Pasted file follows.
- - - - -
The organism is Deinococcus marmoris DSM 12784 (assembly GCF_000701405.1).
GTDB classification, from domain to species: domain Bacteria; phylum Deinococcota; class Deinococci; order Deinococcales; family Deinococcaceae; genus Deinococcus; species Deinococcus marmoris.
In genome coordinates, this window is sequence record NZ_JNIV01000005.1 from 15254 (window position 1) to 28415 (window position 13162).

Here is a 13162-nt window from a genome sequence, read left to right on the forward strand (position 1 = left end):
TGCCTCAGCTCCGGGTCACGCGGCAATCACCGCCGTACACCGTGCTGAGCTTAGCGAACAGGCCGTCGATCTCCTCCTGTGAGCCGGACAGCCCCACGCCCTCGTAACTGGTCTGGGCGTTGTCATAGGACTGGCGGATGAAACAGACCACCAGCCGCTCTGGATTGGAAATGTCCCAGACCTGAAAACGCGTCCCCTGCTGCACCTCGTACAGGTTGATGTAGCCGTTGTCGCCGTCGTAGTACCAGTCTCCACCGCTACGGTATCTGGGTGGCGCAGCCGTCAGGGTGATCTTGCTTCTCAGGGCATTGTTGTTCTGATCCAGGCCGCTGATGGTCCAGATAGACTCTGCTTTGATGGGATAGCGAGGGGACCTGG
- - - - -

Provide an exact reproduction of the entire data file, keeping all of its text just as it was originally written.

The organism is Deinococcus marmoris DSM 12784 (assembly GCF_000701405.1).
GTDB classification, from domain to species: domain Bacteria; phylum Deinococcota; class Deinococci; order Deinococcales; family Deinococcaceae; genus Deinococcus; species Deinococcus marmoris.
In genome coordinates, this window is sequence record NZ_JNIV01000005.1 from 15254 (window position 1) to 28415 (window position 13162).

Here is a 13162-nt window from a genome sequence, read left to right on the forward strand (position 1 = left end):
TGCCTCAGCTCCGGGTCACGCGGCAATCACCGCCGTACACCGTGCTGAGCTTAGCGAACAGGCCGTCGATCTCCTCCTGTGAGCCGGACAGCCCCACGCCCTCGTAACTGGTCTGGGCGTTGTCATAGGACTGGCGGATGAAACAGACCACCAGCCGCTCTGGATTGGAAATGTCCCAGACCTGAAAACGCGTCCCCTGCTGCACCTCGTACAGGTTGATGTAGCCGTTGTCGCCGTCGTAGTACCAGTCTCCACCGCTACGGTATCTGGGTGGCGCAGCCGTCAGGGTGATCTTGCTTCTCAGGGCATTGTTGTTCTGATCCAGGCCGCTGATGGTCCAGATAGACTCTGCTTTGATGGGATAGCGAGGGGACCTGG